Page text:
Purpose of Paper
This paper represents the second phase of a two-part project to examine alternative measures of theprofits and net worth of microenterprises. Because full measures of profits and net worth are verydifficult and expensive to collect, donors and practitioners tend to look for other variables, such aschanges in sales revenue or changes in the value of fixed assets, to assess the impact of microenterprise support programs. While these measures offer some indication of the changes inan enterprise’s status, profits and net worth are much better indicators of enterprise growth andstability. The first phase of this project developed eight proxies to measure profits and net worth anddesigned a field test to examine these proxies. This paper presents the results of the field test.
The field test to evaluate the profit and net worth proxies was conducted in Zimbabwe from Augustto September, 1999. A microenterprise was defined as any type of income-generating activity orbusiness that sold at least 50 percent of its output and employed up to three workers. The definitionof workers included the proprietor, unpaid family members, paid workers, and apprentices. A totalof 448 questionnaires were administered in one urban area and one smaller town. These enumerationareas were selected randomly using a stratified, one-stage cluster sampling technique.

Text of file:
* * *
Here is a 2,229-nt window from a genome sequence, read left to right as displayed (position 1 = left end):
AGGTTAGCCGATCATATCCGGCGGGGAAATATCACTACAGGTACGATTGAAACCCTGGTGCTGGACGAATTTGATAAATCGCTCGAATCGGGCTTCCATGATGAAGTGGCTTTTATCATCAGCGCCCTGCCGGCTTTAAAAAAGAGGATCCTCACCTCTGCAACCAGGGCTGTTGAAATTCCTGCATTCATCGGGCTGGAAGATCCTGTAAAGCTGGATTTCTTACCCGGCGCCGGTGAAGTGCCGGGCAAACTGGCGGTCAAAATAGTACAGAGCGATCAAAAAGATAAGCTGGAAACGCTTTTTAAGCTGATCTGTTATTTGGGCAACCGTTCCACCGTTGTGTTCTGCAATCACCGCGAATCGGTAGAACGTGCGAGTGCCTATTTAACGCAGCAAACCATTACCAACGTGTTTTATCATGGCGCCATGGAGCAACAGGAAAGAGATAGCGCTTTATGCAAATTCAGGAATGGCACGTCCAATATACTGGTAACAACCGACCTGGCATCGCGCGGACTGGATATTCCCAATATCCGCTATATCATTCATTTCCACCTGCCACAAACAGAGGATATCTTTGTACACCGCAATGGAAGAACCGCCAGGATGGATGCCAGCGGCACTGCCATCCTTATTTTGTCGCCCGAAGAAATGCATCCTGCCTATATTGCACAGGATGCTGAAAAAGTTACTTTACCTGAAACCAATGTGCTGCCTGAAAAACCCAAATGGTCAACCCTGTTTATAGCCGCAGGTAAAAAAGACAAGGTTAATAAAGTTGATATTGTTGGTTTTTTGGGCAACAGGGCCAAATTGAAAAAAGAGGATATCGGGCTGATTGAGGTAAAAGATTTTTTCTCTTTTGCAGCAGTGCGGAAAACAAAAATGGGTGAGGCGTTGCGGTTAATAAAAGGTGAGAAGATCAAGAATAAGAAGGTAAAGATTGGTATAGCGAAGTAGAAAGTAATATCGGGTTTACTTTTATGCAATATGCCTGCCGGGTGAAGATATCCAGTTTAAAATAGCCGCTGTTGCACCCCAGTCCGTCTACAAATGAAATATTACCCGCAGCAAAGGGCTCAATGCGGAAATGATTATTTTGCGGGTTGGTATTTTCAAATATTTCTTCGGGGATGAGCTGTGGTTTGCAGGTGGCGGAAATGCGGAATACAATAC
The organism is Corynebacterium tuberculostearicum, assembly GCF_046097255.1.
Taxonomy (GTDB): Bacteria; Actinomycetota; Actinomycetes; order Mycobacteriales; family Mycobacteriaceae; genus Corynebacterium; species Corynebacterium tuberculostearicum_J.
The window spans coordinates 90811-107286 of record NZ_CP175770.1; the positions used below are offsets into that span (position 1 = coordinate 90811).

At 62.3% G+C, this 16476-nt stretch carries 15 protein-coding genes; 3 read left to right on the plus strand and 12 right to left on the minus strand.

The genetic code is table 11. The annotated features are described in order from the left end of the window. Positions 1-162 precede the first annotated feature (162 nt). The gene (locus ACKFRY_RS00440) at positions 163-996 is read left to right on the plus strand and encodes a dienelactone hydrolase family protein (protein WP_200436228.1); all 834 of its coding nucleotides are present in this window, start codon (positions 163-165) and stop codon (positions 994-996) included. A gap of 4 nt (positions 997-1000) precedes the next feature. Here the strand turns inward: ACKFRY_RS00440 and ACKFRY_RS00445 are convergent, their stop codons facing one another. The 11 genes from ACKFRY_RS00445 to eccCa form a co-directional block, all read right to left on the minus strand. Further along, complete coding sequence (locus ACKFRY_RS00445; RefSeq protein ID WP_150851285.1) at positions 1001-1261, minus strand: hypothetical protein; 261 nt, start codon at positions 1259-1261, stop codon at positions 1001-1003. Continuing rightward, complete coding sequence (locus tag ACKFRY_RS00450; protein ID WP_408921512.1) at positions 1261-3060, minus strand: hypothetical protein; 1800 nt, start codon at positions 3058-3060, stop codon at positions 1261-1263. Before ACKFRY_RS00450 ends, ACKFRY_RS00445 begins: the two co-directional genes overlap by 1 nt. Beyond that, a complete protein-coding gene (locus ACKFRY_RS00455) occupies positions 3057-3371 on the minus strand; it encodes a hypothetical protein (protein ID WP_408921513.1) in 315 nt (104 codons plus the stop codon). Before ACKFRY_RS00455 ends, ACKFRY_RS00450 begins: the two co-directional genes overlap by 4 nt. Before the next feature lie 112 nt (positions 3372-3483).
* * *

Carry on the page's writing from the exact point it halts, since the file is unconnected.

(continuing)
Criteria for Judging Proxies
The proxies were judged by two criteria: accuracy and cost. Accuracy was measured by severalmethods: (1) the percentage of cases that could be estimated by proprietors; (2) the ease with whichproprietors answered the questions related to each proxy; (3) the percentage of cases with positiveprofits; (4) the level of variation within each proxy as compared to the other proxies; and (5) thecorrelation of each proxy with the other measures. Cost was measured by the time needed toimplement each proxy. Obviously, there may be tradeoffs between these two criteria since a greaterlevel of accuracy may require a greater number of questions.
Definitions of the Proxies
Four profit proxies and four net worth proxies were measured along with a full measure for eachvariable. The simplest profit proxy was based on a single question asking the proprietor to estimateprofits for the last month. The second profit proxy was based on three questions that asked for thevalue of the product consumed by the household, money from the enterprise used by the household,and any money left over. The third profit proxy used a more traditional approach of asking for salesin the past month followed by a list of operating expenses and the amount spent on each. The fourthproxy examined sales over the last year as well as operating costs and depreciation costs. A separatesection for traders was also used to examine the costs of restocking the business. Finally, the fullmeasure of profit included all of the components of the fourth proxy as well as information on theoutput consumed or given away, sharing of business assets with the household, and detailed laborinformation.The simplest net worth proxy was based on a single question that asked the proprietor for an estimateof net worth at the time of the interview. The second proxy was based on the value of fixed assetsif they were to be sold today. The information on fixed assets was combined with the value of inventory, accounts receivable, and outstanding debt to estimate the third proxy. The fourth proxyincluded all of the components of the third proxy plus the cash of the business. This was done byiii